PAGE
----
The bike industry has endured a tough decade. Shops have closed in record numbers. Profits are down, and depending on to whom you speak, the average sale price of a bike is down as well. Still, good bike companies are making their way. There always seems to be room for quality.
However, the specter of tariffs on goods coming from China have rattled what is an already easily rattled market. It’s not hard to fathom how anyone would look at the prospect of a 25 percent tariff and think, “Oh, great! Just what we need.”
To my eye, the bike industry is less the victim than collateral damage. As more and more wealth gets concentrated in fewer and fewer people, there is simply less money moving through the economy, and like a river, to stay healthy, it needs to keep moving. The victims here are American workers who haven’t seen the bulk of the gains the economy has made since our last recession.
But that’s just a theme, not a verdict. People save up or sell old bikes to be able to buy new ones. It’s not like the entire bike industry has shut down.
Yesterday, though, Bicycle Retailer and Industry News published a piece that revealed how Huffy’s CEO Bill Smith plans to tell the U.S. Trade Representive and other members of the Section 301 Committee that tariffs should have happened long ago. In a statement filed with the USTR, Smith said, “The assumption the proposed 25 percent tariff provides competitive relief to a domestic industry is 20 years too late.”
Oh, I needed a good laugh.
Seriously, Chinese bikes aren’t why Huffy needs help selling their bikes. Their bikes are an antidote to cycling itself. Faced with riding a Huffy and taking up another sport … I wonder if I still have inline skates in my garage?
Huffy lost the race to the bottom more than 20 years ago. They actually lost that race sometime in the 1970s, by my reckoning. So Smith is wrong on that point. Huffy dug their own grave when they commissioned a study back in the 1990s that revealed how most of the bikes they make are ridden less than 100 miles during the entire life of the bike.
If that’s the sort of bell curve you aim for, you’re going to make a crap product. What Huffy appears not to have done is to ask themselves, ‘What can we do to inspire the purchasers of our bicycles to ride more?’ That question could have resulted in a different sort of product, one that might have encouraged people to ride more regularly.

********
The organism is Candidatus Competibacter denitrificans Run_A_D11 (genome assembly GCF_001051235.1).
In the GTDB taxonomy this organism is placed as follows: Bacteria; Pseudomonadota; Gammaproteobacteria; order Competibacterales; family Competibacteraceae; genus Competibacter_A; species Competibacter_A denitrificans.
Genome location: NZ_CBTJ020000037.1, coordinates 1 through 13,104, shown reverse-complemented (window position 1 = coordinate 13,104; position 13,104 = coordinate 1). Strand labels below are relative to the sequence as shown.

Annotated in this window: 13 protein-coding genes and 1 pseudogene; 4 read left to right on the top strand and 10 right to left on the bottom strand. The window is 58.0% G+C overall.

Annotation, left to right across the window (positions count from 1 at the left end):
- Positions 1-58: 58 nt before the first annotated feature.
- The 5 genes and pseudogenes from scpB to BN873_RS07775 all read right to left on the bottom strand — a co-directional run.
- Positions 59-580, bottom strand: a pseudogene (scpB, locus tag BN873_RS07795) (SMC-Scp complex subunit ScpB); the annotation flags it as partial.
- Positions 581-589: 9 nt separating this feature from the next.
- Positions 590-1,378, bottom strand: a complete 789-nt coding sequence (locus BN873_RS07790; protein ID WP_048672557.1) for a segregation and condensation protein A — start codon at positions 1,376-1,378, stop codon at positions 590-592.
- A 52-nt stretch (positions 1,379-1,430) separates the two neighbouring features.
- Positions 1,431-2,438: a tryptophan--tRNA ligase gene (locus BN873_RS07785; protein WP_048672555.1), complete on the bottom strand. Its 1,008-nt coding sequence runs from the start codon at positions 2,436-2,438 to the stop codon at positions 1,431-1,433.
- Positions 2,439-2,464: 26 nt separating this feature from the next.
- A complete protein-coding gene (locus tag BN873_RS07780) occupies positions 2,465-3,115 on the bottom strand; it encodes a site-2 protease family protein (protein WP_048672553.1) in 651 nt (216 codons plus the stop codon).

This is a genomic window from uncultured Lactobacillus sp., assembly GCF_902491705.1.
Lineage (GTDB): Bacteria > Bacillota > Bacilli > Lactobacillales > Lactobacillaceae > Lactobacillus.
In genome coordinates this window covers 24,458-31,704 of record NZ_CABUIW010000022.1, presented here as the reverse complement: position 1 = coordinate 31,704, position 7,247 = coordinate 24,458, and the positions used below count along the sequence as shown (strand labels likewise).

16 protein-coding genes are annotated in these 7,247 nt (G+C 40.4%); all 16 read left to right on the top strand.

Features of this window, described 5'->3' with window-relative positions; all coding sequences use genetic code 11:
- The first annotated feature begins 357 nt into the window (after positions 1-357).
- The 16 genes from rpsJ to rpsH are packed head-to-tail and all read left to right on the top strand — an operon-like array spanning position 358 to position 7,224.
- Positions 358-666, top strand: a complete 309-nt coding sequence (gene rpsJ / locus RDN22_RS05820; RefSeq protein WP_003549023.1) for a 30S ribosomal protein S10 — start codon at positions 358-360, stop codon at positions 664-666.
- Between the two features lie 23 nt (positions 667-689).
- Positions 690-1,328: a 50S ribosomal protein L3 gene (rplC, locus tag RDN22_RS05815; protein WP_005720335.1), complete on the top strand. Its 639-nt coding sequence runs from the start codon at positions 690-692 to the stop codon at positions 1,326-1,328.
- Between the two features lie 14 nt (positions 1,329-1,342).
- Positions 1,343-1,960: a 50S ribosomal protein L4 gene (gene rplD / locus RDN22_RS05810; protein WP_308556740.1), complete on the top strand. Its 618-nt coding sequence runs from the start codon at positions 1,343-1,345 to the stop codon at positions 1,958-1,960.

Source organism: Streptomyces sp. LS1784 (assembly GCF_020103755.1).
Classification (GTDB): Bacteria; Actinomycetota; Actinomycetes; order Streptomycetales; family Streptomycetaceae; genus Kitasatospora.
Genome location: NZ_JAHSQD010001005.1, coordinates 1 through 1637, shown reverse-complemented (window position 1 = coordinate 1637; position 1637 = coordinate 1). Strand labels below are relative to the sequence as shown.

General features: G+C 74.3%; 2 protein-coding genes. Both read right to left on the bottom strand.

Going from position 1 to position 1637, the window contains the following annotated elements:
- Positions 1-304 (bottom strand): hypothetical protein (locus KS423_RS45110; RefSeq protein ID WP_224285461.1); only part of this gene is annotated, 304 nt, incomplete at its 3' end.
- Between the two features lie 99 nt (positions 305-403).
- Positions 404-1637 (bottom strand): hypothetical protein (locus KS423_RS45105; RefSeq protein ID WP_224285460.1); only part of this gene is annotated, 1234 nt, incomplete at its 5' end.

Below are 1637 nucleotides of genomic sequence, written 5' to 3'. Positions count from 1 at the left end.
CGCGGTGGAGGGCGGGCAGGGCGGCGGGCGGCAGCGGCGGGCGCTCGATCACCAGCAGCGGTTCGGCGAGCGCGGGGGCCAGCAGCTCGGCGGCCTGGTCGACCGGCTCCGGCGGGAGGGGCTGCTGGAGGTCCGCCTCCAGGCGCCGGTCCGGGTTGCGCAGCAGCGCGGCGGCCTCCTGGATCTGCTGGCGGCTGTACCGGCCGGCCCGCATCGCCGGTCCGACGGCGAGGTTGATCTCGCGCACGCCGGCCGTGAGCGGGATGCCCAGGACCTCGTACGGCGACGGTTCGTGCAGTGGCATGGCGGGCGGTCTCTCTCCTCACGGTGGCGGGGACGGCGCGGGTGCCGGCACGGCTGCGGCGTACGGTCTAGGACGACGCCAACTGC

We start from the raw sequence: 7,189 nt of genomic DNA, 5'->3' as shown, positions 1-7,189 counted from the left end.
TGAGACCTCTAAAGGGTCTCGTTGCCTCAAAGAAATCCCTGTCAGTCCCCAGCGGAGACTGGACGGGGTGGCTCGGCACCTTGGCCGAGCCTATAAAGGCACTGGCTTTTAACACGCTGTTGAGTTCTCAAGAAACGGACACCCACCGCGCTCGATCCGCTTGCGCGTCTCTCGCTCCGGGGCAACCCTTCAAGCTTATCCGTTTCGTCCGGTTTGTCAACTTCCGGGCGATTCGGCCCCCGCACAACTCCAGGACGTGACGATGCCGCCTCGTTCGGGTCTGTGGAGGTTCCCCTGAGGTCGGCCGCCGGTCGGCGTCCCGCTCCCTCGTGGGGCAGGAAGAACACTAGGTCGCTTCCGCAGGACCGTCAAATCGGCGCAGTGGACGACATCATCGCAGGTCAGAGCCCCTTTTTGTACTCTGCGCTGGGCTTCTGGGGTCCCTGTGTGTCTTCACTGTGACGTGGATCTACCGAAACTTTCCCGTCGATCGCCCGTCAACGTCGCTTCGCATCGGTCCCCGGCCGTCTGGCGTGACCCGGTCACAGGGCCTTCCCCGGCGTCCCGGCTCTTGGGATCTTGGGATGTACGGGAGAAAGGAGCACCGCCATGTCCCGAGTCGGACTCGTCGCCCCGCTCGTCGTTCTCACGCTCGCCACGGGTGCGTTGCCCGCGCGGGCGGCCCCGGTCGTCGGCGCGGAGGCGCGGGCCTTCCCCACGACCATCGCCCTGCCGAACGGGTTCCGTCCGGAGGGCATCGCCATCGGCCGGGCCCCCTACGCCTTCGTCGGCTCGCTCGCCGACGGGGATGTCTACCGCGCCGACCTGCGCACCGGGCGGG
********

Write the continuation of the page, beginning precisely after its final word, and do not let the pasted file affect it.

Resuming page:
Hell, in my days in retail I always told people to buy the best bike they could appreciate. That is, to buy the bike that wowed them. If in moving from the 105-equipped bike to the Ultegra-equipped one they didn’t notice a difference, then stick with 105. But if they noticed the difference in a test ride, that was the bike to buy for the simple reason that the more they enjoyed the bike, the more they’d dream about going for a ride after work and the more they’d ride, and as every cyclist knows, the more you ride, the more you enjoy it. I never once had someone come back to complain that I sold them too much bike; I did, however, have plenty of people come back and thank me for encouraging them to go with the better quality bike.
Smith’s comments are emblematic of the result of so many American companies making cost-cutting as a means to boost profit their biggest priority. If the only way to make a Huffy competitive is to tax Chinese imports 25 percent, maybe the product was never all that competitive.
Of course, it’s unlikely Smith would ever appreciate such a perspective.
The real rebuttal, the unimpeachable raspberry in the wind, is illustrated by companies like Seven Cycles, Co-Motion and Moots. And it is reinforced by carbon fiber manufacturing from Allied Cycle Works and now Ibis, who recently began making the size small Ripley LS in Santa Cruz. Think about that: a carbon fiber bike being made in one of the more expensive places on earth. And that’s the team behind the Ripley LS small in the image up above. The guy on the left is Preston Sandusky who was one of the founders of Kestrel, some 30 years ago. There’s really no substitute for expertise.
Manufacturing can happen in the U.S., and it is likely only to get better, no thanks to Huffy.
Images courtesy Ibis Cycles.
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